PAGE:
Oral Sex

Picture of mouth

What makes oral sex so appealing and what are the most common fears about it? What are the names for oral sex and how to talk about it. Learn what not to do and what to do if you feel embarrassed about oral sex

Oral sex

Oral sex features in many of our fantasies, but for lots of people it's still taboo. Relationships counselor Suzie Hayman looks at the deep-seated reasons we shy away from even suggesting this intimate act, and puts forward sensitive ways to approach the subject.

Common fears

Some people are reluctant to try oral sex, or even to suggest it, because they fear rejection. Disgust also plays a part, as lots of men and women are brought up to consider their genitals to be unsavory.

Women might be convinced their partners will find their labia too big, too wrinkled or too hairy; men, that they'll be laughed at for not being sufficiently big, upright or straight.

Both may be scared the other will object to the smell or the taste, and that they'll feel vulnerable if they surrender themselves to being given pleasure by their partner.

But the truth is that many people would really like to offer to perform oral sex for their partner. (If you find it hard to raise the subject, try the exercises on, 'I'd like you to...')

What makes oral sex so appealing?

The fact that this form of pleasure is still seen by some as forbidden, and even a bit dirty, adds excitement. When your partner chooses to be in such intimate contact, it's like being told that, far from being unattractive, you're good enough and special enough to eat. It can feel like the ultimate expression of acceptance.

There's something irresistible about being treated in this way. Even though you can do it to each other at the same time, it's usually a case of one person lying back and having all their desires and needs attended to.

The mouth, lips, and tongue have a dynamite combination of flexibility and softness that can't help but please. You can kiss, lick, suck or nibble. Some people prefer gentle movements; others prefer firmer attention. It's up to you to discover your particular preferences together.

Talk about it

Discussing your concerns with your partner can really help. For example, if one person is happy to perform oral sex but refuses to receive it, the other might end up feeling guilty, because he's unable to return the pleasure he experiences to his partner, as well as rejected and untrusted.

Of course, it could be that the first partner is afraid to let him see, taste, smell and touch her, and perhaps simply needs to hear in no uncertain terms, "I love your body. I'd give anything to taste you."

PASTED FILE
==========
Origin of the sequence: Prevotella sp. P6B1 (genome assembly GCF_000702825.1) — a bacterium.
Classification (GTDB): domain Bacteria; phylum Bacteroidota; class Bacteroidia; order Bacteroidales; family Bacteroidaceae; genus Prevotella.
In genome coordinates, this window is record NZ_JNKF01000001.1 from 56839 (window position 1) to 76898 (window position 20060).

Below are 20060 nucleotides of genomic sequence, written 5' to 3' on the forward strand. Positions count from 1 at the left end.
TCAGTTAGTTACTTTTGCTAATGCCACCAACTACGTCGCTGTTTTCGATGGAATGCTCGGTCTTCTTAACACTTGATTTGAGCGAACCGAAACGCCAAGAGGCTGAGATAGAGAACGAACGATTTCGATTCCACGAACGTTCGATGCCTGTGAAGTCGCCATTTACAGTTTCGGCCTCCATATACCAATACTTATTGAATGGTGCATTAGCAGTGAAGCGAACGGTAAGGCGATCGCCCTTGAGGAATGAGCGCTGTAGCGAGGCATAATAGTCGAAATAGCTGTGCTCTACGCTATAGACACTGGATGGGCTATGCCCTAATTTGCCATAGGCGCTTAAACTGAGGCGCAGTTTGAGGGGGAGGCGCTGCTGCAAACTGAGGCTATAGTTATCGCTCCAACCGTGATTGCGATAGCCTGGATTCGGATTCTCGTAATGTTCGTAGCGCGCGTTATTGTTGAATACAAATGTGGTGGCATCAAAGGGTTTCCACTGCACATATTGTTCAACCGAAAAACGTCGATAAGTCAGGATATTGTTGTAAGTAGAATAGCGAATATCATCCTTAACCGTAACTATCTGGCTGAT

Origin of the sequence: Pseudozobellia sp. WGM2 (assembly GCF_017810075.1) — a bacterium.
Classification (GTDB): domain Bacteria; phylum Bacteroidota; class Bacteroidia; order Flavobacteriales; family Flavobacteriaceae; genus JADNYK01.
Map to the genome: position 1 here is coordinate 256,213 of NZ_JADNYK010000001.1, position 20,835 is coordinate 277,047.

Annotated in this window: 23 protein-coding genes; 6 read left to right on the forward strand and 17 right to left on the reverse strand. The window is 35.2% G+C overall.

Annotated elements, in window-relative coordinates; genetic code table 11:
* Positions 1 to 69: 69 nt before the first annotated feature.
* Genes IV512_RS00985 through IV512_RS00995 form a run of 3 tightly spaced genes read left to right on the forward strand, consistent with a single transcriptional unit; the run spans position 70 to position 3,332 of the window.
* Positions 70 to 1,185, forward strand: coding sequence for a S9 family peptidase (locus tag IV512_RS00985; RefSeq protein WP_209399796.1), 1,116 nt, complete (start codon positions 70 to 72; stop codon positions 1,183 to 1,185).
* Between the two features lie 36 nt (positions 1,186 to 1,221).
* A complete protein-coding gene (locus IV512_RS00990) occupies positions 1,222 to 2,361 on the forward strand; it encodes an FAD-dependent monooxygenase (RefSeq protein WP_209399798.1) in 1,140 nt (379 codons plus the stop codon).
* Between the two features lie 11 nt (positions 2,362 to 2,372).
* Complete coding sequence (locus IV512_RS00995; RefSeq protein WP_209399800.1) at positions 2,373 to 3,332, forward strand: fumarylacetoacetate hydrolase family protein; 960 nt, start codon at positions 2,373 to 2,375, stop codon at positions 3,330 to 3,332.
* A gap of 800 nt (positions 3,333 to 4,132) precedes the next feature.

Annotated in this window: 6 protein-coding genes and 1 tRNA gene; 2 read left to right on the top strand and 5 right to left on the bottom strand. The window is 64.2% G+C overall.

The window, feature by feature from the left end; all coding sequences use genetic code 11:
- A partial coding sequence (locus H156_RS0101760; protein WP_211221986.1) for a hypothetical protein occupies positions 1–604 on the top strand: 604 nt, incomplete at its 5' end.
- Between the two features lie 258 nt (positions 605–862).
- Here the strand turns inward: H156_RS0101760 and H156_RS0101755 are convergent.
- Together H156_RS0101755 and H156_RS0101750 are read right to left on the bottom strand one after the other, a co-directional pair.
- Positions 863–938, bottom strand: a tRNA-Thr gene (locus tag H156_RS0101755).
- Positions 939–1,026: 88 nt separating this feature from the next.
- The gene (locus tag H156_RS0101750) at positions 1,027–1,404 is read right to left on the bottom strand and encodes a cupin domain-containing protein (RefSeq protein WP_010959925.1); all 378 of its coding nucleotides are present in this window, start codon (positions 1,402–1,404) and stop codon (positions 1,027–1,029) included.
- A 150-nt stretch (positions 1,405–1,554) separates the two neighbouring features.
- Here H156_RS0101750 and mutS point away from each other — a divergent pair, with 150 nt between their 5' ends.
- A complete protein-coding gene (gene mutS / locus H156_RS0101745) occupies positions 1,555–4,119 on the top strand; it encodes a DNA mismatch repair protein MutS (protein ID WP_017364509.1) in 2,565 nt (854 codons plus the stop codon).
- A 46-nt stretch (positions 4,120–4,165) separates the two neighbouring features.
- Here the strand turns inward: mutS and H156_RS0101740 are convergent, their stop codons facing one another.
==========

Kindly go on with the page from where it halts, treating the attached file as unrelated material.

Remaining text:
Don't cover up

If you'd like to try oral sex with your partner, it's only courteous to make sure you're clean first. But don't forget that the natural taste and smell of your body may well be what attracts them the most, so don't cover up with perfumes or deodorant.

Many people are turned on by the sight, taste and smell of their partner's most intimate parts. If it's a new partner, it's advisable to use a condom or dental dam (thin latex that lines the mouth) to screen secretions and prevent infection.

If you feel embarrassed

Try it after a bath or shower. When you're clean and fresh, you'll feel more comfortable. Worried about the way you look? Dimming the lights and lighting candles can boost your confidence.

Names for oral sex

  • Oral sex is often known as a sioxante-neuf or sixty-nine, because of the shape two bodies make when lying mouth-to-genitals.
  • When one person performs oral sex on another, this is sometimes called a 'sixty-eight' ("You do me and I'll owe you one").
  • Stimulation of the vagina with the mouth is called cunnilingus; stimulation of the penis with the mouth is called fellatio.

What not to do

Although oral sex is known as a 'blow job', the one thing you should never do is blow into your partner's body. You could cause an embolism (obstruction of an artery by an air bubble) or infection. But many people like their partner to blow gently on skin made damp by licking.

Related Information:

APA Reference
Staff, H. (2021, December 29). Oral Sex, HealthyPlace. Retrieved on 2024, June 15 from

Last Updated: March 25, 2022

Medically reviewed by Harry Croft, MD

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